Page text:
In a society where a male child is often idolised, Lewis – a father of four girls – may be under some pressure to have a male child by all means. But he says: “Never. If you understand life, it intrigues me that God must have made me one of a kind to help this world to progress. I understand that clearly and it makes me feel special. I know many people believe in a name that will outlive them. What is in a name if you don’t have character and integrity? So it never bothers me whether I have a male child or not.”

For Lewis, even for a celebrity, Nigeria’s economy is biting hard. ”You know the way it is in Nigeria if the economic is up there it affects the entertainment industry but when it is nosedive it also goes down because people don’t have the cash and they will begin to rationalize. It should be the other way round just like outside when things are down the entertainment industry goes up so people can have places to go, relax and ease tension,” he admits with in a rueful tone.

Lewis had once left the silver screen for the spiritual stage. He was ordained as an evangelist at International Church of Christ in Lagos. That course of life had taken him all over Africa including Muslim nations spreading gospel of salvation. How did he become an evangelist? “You know you sometimes feel you are Christians, live like a Christian then a day will come you meet a group of people who open up the Bible to you and you realise that a lot of things that you are doing are not right. And if you have a heart for God and you fear him you will follow the Bible,” he explains with a smile on his face.

Continuing, Lewis says: “That was exactly what I did. I joined the church, went in there and became one of the disciplines. Got a calling and was ordained as an evangelist, went all over Africa starting from Senegal to South Africa. I used to preach in French and English. I had preached in a place where they used to cut both hands if you dare talk about the bible but I survived because I had faith in God.”

But his spiritual encounter was short-lived due to a crack in his relationship with the spiritual authority. He quitted the congregation and went back to acting. Throwing more light on what went wrong, the actor tells THISDAY: “Nobody is perfect but when you begin to think you are perfect then there is a trouble. They don’t like me challenging the establishment. And I was quick to point out that you put me through the Bible and I am using the same Bible and somebody would say to me: ‘But you work for me’. Then I would say, ‘I don’t work for you. I work for God.’ There was a lot of pressure and eventually I resigned my commission. They were not ready for that but I had already communed with my God. So I quit. I am still a Christian. I may no longer be a preacher but my life has been shaped by that experience.”

After almost five decades plying his trade, is he planning to quit? “I can’t quit acting. If you look at my trajectory, my roles have changed over the years from a little boy, to the teenager, to the young man, the lover boy and so on. Now I am playing the roles of chief, king, etc.,” Lewis reveals. But he adds: “Who knows? A time will come that I will play the role of a grandfather so as an actor you keep evolving. You see when you look act generally, it deal with life and that is my commodity. Wherever I am I see more and hear more than you. That is my training. I am also a strategist. So the experiences of life that I have and use in my work motivate me and will keep me going.”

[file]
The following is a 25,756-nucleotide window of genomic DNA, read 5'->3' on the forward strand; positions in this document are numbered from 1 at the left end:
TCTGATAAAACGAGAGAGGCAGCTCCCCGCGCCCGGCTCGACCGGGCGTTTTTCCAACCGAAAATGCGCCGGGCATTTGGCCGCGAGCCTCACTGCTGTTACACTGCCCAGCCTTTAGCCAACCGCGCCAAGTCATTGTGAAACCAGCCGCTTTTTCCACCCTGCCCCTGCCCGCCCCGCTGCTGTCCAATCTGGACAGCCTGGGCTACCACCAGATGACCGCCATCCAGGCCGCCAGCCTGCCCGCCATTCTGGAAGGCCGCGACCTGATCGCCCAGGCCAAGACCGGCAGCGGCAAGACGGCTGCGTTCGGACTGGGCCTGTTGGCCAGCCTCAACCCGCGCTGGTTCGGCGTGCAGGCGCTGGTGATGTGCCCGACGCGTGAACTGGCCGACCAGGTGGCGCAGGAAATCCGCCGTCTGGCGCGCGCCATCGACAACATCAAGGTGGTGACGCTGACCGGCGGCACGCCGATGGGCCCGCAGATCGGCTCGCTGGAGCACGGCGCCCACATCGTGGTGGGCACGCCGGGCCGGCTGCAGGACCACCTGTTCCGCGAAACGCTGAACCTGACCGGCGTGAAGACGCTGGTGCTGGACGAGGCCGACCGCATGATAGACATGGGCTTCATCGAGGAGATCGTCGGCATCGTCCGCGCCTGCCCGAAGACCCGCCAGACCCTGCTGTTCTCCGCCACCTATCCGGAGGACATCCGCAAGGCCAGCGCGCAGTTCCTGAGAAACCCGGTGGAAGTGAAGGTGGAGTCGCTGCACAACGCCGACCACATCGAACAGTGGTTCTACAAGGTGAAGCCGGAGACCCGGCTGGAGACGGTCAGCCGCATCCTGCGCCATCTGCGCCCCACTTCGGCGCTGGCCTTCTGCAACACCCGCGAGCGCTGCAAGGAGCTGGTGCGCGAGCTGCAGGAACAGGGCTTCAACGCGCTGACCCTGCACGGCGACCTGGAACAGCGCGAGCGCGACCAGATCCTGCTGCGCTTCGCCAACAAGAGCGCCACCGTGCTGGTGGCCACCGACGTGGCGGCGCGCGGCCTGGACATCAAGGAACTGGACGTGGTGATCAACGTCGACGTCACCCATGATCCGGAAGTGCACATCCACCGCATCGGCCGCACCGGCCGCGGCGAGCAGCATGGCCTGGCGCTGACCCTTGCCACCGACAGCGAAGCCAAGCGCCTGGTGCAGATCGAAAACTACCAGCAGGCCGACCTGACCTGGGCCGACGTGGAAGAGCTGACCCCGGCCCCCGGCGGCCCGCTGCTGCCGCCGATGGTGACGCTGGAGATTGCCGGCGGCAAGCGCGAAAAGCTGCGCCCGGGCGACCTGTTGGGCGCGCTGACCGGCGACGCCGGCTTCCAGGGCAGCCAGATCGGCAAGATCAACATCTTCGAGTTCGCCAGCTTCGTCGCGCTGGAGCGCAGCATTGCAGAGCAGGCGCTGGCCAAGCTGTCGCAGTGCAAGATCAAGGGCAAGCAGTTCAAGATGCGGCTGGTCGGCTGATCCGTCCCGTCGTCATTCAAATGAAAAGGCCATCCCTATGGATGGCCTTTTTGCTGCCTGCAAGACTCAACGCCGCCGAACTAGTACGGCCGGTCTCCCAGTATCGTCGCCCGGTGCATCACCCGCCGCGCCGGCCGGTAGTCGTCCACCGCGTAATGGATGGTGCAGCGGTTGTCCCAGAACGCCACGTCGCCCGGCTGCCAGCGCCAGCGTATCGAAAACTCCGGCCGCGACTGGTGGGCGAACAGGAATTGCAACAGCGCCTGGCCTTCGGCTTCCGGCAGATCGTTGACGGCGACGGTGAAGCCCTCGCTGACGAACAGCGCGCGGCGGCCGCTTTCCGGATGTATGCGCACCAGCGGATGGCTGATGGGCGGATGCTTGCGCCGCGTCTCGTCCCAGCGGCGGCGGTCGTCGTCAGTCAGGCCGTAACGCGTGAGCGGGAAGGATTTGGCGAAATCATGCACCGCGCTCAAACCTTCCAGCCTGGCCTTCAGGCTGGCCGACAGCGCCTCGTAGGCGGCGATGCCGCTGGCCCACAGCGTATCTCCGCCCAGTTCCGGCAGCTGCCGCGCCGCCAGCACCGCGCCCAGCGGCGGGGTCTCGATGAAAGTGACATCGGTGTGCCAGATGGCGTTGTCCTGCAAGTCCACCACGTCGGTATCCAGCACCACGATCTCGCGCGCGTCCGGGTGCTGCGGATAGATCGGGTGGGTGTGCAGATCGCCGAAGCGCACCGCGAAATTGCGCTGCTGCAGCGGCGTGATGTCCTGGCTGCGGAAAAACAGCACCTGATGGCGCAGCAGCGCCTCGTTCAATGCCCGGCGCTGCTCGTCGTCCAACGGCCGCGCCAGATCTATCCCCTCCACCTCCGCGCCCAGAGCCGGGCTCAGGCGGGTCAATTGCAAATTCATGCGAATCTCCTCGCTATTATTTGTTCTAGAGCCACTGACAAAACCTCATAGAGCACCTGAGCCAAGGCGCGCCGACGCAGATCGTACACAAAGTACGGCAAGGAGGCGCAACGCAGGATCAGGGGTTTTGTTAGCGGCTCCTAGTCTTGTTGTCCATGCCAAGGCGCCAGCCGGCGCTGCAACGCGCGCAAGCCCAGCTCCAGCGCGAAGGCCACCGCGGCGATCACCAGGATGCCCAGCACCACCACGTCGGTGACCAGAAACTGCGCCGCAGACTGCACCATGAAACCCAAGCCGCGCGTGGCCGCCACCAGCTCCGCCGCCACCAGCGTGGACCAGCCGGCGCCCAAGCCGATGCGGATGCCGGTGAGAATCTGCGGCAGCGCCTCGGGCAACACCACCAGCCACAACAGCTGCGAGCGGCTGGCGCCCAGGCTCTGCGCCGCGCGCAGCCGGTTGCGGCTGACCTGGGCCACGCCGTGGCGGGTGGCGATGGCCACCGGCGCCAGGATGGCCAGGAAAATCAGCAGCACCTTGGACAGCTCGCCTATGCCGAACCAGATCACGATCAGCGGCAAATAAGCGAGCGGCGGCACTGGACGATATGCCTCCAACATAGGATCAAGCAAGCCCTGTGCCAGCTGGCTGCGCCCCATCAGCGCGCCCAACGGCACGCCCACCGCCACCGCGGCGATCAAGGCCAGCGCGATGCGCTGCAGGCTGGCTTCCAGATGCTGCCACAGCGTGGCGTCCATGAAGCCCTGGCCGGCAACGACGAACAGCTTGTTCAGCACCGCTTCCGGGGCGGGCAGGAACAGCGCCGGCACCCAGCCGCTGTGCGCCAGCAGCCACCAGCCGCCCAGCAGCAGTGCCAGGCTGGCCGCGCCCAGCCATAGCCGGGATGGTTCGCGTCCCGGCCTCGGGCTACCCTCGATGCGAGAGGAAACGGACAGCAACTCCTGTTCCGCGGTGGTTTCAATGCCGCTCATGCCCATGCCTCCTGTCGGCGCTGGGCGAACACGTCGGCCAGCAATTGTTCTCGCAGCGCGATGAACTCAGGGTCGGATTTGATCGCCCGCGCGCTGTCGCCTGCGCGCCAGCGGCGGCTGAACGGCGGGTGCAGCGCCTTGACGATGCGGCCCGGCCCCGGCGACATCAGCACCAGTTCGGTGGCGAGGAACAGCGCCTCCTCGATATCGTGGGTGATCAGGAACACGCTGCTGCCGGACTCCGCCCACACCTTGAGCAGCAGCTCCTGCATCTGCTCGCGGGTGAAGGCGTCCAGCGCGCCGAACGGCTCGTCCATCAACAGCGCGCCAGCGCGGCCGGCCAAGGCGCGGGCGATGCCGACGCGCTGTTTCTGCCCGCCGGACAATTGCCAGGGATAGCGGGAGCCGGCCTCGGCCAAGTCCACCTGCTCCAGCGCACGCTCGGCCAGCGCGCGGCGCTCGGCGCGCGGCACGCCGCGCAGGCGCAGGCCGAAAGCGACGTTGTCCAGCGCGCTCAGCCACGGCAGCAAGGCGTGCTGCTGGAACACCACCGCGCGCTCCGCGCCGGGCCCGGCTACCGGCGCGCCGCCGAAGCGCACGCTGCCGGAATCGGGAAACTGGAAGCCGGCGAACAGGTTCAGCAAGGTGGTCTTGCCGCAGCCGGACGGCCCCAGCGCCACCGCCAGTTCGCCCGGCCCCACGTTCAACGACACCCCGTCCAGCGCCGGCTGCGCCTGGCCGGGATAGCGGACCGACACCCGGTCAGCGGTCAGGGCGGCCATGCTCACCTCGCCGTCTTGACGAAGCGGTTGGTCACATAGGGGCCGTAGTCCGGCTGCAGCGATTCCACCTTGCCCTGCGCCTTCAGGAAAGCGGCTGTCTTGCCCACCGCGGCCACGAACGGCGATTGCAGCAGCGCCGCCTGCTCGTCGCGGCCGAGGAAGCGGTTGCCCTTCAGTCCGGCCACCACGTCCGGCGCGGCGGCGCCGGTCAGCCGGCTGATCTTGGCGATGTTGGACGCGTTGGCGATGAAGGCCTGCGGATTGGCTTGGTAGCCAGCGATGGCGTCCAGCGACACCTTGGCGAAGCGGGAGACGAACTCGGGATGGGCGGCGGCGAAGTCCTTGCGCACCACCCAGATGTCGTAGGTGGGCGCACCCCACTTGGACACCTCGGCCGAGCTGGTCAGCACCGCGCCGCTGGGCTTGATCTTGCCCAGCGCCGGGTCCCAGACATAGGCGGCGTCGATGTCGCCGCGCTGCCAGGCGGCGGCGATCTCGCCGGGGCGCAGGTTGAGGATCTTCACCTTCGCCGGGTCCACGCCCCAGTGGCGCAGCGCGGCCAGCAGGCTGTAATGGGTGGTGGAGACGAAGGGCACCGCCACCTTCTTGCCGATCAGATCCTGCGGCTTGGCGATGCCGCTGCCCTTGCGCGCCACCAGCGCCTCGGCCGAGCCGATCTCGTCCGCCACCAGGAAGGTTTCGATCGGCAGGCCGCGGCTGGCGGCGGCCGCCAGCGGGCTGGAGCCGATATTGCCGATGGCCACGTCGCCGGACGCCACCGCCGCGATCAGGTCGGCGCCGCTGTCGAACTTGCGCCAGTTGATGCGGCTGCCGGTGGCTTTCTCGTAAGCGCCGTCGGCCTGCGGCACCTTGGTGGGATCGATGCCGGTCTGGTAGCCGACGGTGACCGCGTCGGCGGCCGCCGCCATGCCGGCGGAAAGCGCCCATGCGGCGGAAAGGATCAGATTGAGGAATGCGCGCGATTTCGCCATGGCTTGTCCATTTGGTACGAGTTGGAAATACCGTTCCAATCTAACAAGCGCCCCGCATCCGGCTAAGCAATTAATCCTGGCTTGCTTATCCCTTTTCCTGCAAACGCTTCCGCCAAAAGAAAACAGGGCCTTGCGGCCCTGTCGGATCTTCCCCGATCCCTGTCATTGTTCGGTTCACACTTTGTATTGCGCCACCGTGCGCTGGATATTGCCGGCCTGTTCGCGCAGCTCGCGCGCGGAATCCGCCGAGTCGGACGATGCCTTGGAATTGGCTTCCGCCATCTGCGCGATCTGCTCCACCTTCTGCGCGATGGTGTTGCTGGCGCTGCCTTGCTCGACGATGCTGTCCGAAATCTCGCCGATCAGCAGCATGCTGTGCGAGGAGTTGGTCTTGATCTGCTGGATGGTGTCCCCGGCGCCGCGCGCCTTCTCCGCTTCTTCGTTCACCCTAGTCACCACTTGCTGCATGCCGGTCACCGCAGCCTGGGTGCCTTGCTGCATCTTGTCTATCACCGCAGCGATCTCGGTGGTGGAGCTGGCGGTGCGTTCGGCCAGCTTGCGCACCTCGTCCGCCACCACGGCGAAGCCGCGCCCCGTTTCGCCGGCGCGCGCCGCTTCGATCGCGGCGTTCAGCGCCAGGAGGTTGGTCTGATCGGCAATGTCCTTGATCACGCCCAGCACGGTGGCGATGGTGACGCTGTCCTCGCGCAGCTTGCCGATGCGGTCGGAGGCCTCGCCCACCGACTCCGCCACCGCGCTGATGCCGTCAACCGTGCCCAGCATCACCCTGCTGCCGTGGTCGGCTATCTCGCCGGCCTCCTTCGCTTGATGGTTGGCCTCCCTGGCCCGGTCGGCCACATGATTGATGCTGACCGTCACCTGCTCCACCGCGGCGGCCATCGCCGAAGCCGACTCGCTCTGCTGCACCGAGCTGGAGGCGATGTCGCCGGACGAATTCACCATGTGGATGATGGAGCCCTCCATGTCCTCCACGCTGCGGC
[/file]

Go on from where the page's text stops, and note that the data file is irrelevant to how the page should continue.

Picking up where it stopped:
Just like other famous actors who have used their popularity to go into politics such as former Governor of California, Arnold Schwarzenegger, Desmond Elliot, Kate Henshaw and a host of others, Lewis is unlikely to go their route. “I don’t think I am cut out for that the way politics is played in Nigeria,” he confesses.

Explaining his stance, the actor adds: “Let me be frank with you: the way politics is played in Nigeria if you can’t lie, kill, and steal, can you survive (in politics)? I am an opposite of that. Yes. It has crossed my mind and people have talked to me but I know myself to get into politics I will need a paradigm shift. I will need to change before I can go into politics otherwise I will be a failure because if you go against the establishment everybody makes sure that you fail. People get killed. There are unresolved murders. I am not afraid but I don’t want to be tainted.”

There is something else that bothers him about Nigeria? “Well, what bothers me about Nigeria is that anything can happen anytime anyhow and this is very scary. People get robbed in broad daylight and nothing will happen; people’s houses are being bugled or people getting killed during rally. So the feeling of not being safe bothers me the most. I can’t run away. I am going to live and stay here.”